The spectrum of exhibits a large number of modes separated by a beat frequency [Fig. 1(d)]. The beat note spectra measured with a spectrum analyzer at and —produced by the intermodal beating of the nearest and second-nearest neighbors, respectively—exhibit a narrow (kilohertz) linewidth [Fig. 1(f)], a typical signature of comb operation  (see Section 2 in Supplement 1 for more details). Previous studies have shown that the intermode beat note can be extracted directly off the chip from the QCL as a modulation of the current driving the laser [11,12]; however, no attempts were made to access the spatial dependence of the beat signal across the laser cavity. The measurement of time-dependent population inversion gratings presented here relies on the detection of the amplitude and phase of microwave signals at different positions along the laser cavity. These microwave signals are produced by current modulation inside the laser directly linked to the dynamics of the optical field. A schematic of the experimental setup is shown in Fig. 1(e). Two microwave probes are brought in electrical contact with the top electrode of the operating laser: one is scanned along the longitudinal axis of the cavity using a micrometer positioning stage, while the other is kept at a fixed position to extract a phase-reference signal. The detected signals can be examined using a microwave spectrum analyzer, to study the power spectra of the intermodal beat notes generated inside the cavity, or recorded with a digital sampling oscilloscope, to retrieve the phase of the beat notes (see Section 1 in Supplement 1 for further details). Scanning across the laser cavity, we record beat note power patterns [Fig. 1(g)], whose universal character is supported by their observation in different devices [Fig. 1(h)]. The patterns exhibit antinodes at the edges of the cavity and a number of nodes equal to the order of the intermodal beat note. The corresponding phase profiles show a smooth phase transition between 0 and at the positions of the power nodes, indicating that adjacent lobes of the power profiles oscillate in antiphase. A series of control experiments based on the injection of external microwave signals excludes the possibility of artifacts in the observed beat profiles due to transmission line effects (Section 4 in Supplement 1).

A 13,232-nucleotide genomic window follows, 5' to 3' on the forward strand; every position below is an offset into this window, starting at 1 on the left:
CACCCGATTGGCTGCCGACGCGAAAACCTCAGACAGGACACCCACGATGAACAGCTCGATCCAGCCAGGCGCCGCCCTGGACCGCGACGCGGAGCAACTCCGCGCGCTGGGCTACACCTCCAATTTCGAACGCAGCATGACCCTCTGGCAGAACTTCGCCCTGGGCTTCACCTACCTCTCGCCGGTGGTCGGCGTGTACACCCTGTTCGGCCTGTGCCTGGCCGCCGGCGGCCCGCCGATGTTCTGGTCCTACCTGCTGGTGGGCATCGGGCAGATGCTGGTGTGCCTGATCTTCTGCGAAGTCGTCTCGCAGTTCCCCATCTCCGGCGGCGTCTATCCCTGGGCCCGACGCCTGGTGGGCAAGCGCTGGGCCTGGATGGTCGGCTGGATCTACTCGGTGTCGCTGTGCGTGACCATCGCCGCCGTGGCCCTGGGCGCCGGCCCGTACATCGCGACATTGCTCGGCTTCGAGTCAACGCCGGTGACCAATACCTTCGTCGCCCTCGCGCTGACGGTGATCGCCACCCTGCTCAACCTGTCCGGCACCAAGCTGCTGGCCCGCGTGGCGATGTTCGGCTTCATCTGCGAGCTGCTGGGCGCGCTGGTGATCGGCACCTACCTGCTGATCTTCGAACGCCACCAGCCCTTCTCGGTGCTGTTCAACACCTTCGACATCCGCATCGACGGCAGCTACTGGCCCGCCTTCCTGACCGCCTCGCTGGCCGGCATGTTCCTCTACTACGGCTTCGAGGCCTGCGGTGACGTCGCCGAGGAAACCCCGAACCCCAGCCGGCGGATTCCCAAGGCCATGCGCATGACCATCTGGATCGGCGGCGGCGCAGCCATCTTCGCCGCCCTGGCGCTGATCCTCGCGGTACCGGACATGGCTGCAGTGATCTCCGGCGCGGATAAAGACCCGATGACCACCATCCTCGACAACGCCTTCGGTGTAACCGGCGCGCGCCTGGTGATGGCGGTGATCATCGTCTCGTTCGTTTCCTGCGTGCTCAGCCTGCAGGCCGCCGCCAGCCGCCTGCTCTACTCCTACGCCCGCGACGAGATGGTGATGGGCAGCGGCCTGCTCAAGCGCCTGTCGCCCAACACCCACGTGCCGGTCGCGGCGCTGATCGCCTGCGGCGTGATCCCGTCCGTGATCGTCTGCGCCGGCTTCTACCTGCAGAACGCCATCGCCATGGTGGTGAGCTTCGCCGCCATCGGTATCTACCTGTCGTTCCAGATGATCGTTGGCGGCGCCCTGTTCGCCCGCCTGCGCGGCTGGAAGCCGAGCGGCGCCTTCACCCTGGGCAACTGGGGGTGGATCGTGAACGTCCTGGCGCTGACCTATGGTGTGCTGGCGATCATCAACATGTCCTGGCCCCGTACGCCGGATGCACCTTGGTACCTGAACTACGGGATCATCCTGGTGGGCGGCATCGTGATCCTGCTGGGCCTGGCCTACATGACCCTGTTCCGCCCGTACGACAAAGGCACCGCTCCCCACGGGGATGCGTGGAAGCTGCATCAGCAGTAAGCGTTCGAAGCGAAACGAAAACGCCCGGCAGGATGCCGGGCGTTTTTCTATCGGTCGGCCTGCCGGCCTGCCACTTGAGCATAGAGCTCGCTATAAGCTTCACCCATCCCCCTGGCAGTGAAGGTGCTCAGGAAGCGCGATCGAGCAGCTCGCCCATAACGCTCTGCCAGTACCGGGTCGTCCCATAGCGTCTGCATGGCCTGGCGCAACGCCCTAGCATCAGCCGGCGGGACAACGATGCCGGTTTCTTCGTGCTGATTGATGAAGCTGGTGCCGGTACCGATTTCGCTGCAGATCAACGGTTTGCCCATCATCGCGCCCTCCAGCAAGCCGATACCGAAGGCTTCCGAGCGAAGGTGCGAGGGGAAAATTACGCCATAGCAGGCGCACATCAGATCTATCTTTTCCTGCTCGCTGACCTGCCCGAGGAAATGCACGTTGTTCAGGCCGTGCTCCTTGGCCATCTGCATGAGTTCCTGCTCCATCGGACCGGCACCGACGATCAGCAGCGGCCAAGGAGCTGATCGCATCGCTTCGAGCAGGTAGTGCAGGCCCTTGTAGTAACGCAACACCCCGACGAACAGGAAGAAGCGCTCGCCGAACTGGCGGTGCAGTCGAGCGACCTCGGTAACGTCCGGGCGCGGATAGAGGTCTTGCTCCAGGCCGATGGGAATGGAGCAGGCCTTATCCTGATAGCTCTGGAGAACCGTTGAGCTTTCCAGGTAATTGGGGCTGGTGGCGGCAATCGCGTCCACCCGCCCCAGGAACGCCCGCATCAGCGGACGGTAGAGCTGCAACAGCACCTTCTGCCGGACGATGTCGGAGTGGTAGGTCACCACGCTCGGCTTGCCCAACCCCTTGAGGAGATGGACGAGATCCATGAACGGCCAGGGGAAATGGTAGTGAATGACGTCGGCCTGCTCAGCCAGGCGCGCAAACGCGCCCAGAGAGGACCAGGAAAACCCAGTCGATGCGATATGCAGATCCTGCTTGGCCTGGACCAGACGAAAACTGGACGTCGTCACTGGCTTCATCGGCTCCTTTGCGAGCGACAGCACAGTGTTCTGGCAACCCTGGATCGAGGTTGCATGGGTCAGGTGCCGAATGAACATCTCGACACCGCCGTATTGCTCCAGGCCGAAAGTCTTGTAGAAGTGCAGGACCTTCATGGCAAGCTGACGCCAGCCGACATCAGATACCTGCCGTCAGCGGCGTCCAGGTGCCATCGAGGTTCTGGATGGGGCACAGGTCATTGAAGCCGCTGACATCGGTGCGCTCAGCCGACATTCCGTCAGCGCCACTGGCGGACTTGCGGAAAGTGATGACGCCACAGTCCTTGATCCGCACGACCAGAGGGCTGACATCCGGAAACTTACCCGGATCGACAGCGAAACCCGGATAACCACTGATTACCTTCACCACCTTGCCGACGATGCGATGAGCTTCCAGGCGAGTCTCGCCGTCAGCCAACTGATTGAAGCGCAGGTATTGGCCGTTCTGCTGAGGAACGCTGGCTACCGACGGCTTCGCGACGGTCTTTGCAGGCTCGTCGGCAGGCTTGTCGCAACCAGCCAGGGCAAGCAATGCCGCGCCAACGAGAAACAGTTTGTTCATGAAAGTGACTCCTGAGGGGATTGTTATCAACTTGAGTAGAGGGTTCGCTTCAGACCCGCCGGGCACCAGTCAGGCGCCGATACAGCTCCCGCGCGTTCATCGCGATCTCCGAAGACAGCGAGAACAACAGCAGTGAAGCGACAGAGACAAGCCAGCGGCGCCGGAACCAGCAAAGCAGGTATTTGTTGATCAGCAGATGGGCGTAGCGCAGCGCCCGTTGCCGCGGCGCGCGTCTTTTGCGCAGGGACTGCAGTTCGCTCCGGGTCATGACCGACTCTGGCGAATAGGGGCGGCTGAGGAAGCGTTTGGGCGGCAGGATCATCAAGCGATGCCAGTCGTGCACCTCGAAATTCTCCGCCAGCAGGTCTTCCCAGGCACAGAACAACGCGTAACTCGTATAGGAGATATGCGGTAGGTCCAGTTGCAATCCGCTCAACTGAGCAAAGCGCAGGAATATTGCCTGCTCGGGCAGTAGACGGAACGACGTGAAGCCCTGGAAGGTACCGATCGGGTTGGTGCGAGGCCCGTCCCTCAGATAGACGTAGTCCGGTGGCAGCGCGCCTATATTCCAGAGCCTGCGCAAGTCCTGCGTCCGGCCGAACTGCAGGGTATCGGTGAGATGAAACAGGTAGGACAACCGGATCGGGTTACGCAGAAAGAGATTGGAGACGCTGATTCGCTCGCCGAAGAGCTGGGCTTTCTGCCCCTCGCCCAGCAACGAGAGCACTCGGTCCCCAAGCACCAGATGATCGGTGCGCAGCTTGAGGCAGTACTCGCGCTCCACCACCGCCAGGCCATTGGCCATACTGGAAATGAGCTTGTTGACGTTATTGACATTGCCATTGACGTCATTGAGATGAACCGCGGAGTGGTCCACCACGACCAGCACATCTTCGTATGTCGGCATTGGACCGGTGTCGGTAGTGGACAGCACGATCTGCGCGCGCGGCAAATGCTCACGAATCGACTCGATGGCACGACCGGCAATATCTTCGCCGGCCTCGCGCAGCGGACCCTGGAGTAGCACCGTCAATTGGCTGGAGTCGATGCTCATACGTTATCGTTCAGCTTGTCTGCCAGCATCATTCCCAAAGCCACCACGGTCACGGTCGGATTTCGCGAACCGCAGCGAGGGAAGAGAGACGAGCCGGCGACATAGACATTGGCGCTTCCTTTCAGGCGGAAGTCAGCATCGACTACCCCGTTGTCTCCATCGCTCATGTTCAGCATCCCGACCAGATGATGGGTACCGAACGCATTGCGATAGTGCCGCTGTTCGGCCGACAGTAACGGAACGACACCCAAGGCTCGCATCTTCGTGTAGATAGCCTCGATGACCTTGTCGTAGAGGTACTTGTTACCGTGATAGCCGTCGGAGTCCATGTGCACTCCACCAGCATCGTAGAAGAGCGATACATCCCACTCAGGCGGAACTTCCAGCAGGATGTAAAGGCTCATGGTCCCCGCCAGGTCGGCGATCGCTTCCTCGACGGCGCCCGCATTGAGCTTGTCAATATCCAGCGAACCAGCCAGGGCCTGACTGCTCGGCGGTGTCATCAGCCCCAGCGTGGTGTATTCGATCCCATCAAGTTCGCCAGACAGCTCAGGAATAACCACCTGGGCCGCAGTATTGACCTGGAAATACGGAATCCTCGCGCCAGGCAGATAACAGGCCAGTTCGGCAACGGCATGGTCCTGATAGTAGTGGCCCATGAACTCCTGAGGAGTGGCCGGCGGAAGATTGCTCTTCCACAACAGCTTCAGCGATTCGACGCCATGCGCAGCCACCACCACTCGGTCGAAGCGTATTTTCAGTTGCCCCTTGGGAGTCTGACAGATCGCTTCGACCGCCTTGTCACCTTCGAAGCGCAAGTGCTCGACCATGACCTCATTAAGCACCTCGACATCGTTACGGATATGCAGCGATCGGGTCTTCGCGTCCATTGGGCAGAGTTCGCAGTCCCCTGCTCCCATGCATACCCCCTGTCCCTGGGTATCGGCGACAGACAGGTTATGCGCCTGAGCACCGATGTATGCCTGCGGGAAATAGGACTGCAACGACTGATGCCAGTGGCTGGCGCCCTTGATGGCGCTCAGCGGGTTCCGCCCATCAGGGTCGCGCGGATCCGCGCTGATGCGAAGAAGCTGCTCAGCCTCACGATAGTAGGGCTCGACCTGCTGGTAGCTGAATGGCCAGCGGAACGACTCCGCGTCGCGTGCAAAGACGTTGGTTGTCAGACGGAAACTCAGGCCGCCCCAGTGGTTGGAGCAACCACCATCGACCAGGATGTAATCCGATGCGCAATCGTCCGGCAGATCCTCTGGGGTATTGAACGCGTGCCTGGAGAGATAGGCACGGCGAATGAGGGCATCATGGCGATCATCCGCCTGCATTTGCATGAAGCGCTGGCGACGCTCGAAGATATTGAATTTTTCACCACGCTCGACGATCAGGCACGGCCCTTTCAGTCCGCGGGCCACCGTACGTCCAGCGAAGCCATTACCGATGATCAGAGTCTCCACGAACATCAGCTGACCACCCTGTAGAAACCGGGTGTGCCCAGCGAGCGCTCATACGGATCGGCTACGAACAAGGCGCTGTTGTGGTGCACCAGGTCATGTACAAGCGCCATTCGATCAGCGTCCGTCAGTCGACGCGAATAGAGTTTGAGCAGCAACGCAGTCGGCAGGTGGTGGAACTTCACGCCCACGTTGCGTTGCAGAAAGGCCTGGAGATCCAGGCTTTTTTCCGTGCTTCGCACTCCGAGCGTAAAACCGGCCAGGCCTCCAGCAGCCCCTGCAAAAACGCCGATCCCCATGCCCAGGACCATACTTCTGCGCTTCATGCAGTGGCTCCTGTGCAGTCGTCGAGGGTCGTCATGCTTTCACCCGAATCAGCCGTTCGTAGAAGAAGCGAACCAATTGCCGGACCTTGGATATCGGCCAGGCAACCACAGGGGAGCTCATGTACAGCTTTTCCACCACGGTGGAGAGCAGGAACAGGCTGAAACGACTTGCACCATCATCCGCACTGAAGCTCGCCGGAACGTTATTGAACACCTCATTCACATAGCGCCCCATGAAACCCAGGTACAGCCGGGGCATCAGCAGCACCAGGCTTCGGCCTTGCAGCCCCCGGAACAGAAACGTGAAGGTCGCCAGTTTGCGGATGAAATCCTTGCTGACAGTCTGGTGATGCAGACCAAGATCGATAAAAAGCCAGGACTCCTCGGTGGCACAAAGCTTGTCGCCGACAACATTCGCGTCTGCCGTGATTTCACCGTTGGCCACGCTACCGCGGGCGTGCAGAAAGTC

A simple analytical model accounts for the measured profiles. Its derivation is outlined in Section 6 of Supplement 1. Here we present the underlying reasoning alongside the fundamental result. In a symmetric FP laser with cavity length , facet reflectivity , and unsaturated net gain coefficient , the cavity mode is in general a partial standing wave characterized by an amplitude , a spectral phase , a wave vector , and an angular frequency , where is the effective refractive index of the waveguide. The total intracavity field intensity obtained by summing the contributions of all lasing modes will contain components oscillating at the intermodal beat frequency, inducing a dynamic grating [Fig. 1(c)] in addition to the static SHB component. By expanding the total intracavity intensity in a Fourier series and keeping only slowly varying spatial oscillations (Section 6 in Supplement 1), we obtain that the spatiotemporal dependence of the component oscillating at the th harmonic of is1) directly translate into variations of the population inversion, ultimately modulating the vertical current flowing in the device. It is illuminating to consider the case of a perfect standing-wave cavity (, ), in which case Eq. (1) becomes simply 1(g) and are confirmed by space- and time-domain simulations of transport and recombination in the QCL active region based on coupled density matrix and Maxwell equations  (Section 7 in Supplement 1). The similarity with the experimental measurements is evident (Discussion 6E in Supplement 1). The agreement is particularly remarkable in that a macroscopic measurement is capable of probing local oscillations of the population inversion occurring inside a buried waveguide with a lateral dimension of only a few microns. We have also carried out a similar measurement using an FP diode laser () emitting tens of longitudinal modes in the near-infrared range (1.45 μm) with high optical output power (2.5 W), but no beat note could be electrically extracted from the laser. We cannot exclude the possibility that current oscillations are damped in the diode laser chip, but consider it unlikely, given that the chip is similar to that of QCLs. It is more likely that coherent population pulsations mediated by four-wave mixing interactions in the gain medium are much stronger in the QCL as compared to the diode laser.